Peralta Community College District's Only Student-Run Publication
Peralta Community College District's only student-run publication.

The Citizen

Peralta Community College District's only student-run publication.

The Citizen

Peralta Community College District's only student-run publication.

The Citizen

Student Trustee Leesa Hogan quietly advocates for those with learning disabilities

Viewers of the Peralta Board of Trustees meetings on YouTube are probably familiar with Micah Cooper, the outspoken student trustee from Merritt College. Leesa Hogan, Cooper’s fellow student trustee, keeps a lower profile. However, Hogan has been a staunch advocate for students with learning disabilities.  

Leesa Hogan serves as a student trustee on the Peralta Board of Trustees in addition to being a Vice President for the Associated Students of Merritt College and an advocate for students with learning disabilities (source: Leesa Hogan)

Hogan, a 44-year old returning student, originally attended Merritt in 2016-17 before transferring to the University of California, Riverside in 2018. Hogan, who says she suffers from learning disabilities and a speech impediment, had a difficult transition. Already struggling with academics during her time at Riverside, she discovered that her mother passed away unexpectedly the day before Mother’s Day, 2019. Hogan described having lunch with her mother just two hours before she suffered a fatal heart attack. Hogan stuck it out for one more quarter at UC Riverside, but found the stress was taking a toll on her health. Hogan returned to Merritt in the fall of 2019 to study childhood development.  

In addition to her academic and student government responsibilities, Hogan fills a variety of part-time roles for the Oakland and San Leandro school districts, including working with the parents of special needs children. She also finds time to spend with her 2 ½ year old grandson and has another grandchild on the way. 

After returning to Merritt College, Hogan was looking for ways to help students with learning disabilities avoid the kind of experience she had endured in transferring to a four year university.

“I wanted to make sure that no other student had to experience what I experienced trying to transfer to a UC college,” Hogan  said.  

A Merritt counselor suggested she look into student government as a forum to voice her concerns and to gain more self-confidence. The fact that meetings were conducted online during the pandemic also appealed to Hogan, since she was reluctant to “put herself out there.”  She was elected as a Student Trustee on the Peralta Board of Trustees for a one-year term that began on July 1, 2021.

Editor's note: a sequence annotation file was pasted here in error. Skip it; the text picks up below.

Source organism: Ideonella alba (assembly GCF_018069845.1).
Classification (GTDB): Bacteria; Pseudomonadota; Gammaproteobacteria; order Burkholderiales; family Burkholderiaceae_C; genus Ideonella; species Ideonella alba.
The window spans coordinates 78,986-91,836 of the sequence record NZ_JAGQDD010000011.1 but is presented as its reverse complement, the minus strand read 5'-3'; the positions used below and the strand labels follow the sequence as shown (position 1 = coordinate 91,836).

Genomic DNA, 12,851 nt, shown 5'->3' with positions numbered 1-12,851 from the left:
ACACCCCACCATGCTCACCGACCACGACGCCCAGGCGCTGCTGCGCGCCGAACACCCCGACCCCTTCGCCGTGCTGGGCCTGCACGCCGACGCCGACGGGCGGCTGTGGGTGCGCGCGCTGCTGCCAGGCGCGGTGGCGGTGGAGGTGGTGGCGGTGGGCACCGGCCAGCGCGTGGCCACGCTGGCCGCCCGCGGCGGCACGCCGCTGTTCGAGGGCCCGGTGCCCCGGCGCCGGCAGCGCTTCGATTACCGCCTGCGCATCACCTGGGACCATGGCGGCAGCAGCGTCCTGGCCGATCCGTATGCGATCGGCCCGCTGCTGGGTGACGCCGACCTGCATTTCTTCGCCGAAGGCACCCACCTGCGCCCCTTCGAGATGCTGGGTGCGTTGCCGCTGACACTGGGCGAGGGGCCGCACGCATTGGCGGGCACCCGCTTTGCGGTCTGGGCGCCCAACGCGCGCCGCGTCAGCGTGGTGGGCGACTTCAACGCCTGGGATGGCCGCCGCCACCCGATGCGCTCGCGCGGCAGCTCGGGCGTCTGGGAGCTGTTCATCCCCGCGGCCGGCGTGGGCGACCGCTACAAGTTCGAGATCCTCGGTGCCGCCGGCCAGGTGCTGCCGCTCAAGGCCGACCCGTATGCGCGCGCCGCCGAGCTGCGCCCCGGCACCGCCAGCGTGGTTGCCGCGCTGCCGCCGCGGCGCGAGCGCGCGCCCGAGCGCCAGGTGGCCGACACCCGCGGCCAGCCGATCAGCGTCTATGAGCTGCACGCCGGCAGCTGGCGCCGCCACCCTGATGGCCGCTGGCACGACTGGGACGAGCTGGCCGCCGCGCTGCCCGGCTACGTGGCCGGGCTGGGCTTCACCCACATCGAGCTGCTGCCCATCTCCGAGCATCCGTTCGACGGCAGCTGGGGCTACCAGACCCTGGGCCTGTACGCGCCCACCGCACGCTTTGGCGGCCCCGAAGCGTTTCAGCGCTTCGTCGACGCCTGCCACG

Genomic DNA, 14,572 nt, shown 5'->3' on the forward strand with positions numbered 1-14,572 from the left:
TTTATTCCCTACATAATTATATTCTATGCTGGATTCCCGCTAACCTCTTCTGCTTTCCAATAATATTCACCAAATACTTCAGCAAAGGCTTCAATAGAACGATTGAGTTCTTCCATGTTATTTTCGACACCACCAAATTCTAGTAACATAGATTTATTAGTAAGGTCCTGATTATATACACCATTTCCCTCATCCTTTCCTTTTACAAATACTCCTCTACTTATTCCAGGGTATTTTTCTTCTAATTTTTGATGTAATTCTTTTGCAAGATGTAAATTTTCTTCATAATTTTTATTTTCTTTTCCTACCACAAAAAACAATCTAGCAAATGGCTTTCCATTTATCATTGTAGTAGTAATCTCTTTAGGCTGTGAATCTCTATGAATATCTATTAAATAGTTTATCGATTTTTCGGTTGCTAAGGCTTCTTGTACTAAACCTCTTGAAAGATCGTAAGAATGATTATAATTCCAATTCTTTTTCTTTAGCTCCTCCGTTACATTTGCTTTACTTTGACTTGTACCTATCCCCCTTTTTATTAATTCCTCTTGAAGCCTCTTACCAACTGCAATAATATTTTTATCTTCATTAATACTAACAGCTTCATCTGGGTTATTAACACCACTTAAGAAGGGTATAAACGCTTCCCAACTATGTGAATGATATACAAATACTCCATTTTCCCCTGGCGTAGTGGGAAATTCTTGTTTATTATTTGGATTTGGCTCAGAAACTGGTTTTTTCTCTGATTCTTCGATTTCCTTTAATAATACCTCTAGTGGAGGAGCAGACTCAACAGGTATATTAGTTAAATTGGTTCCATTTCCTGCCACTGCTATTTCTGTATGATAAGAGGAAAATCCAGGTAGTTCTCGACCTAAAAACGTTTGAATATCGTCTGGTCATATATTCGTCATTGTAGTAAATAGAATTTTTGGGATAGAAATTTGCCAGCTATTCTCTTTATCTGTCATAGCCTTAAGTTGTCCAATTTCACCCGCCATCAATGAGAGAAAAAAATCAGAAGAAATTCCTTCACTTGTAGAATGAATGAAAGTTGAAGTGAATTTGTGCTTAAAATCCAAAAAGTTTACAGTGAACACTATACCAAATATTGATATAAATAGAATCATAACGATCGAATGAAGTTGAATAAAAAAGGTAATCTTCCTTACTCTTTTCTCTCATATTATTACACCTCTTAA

Hogan also serves as Vice President of the Associated Students of Merritt College and as the student representative on the Peralta Community College District Participatory Governance Council which, according to the Peralta website, is “the primary district-wide advisory review body pertaining to major participatory governance issues.”  The council meets monthly and is co-chaired by interim Chancellor Jannett Jackson and District Academic Senate President Donald Moore. 

Hogan says two of the Peralta trustees, Nicky Gonzalez Yuen and Linda Handy, have acted as her mentors.  

Gonzalez Yuen, in an email to The Citizen, observed that Hogan “has worked hard under really difficult circumstances to raise up the needs and concerns of students. She’s an invaluable asset to the board and I wish we had more like her. It takes persistence and hard work to be a good trustee, and Leesa has been willing to step up to this challenge.” 

Gonzalez Yuen hopes to see other students inspired by Hogan’s example “willing to vie for the privilege of representing our students in the student government election process” in the coming year.

About the Contributor
David Rowe, Associate Editor
After a 40 year career in advertising, David is considering journalism as his “second act” and preparing himself for that new profession by taking classes at Laney. During his days in advertising, Rowe headed up the media departments for a number of leading ad agencies in San Francisco and Salt Lake City. In this capacity, he was responsible for the planning and placement of tens of millions of dollars of paid media. A high point of his career was placing Intel’s first Super Bowl TV ad in 1997. Rowe has a lifelong interest in journalism dating back to high school in San Jose where he started an underground newspaper called, appropriately enough, The Del Mar Free Press. The school administration threatened to suspend him, so Rowe, with the help of his attorney father, sued the school district in Federal Court and won and injunction. Ultimately, the case was decided in his favor and California state law regarding the rights of high school students was re-written as a result. Rowe is a political junkie who enjoys watching all the Sunday morning news programs and is actively involved in the Joe Biden presidential campaign this year.
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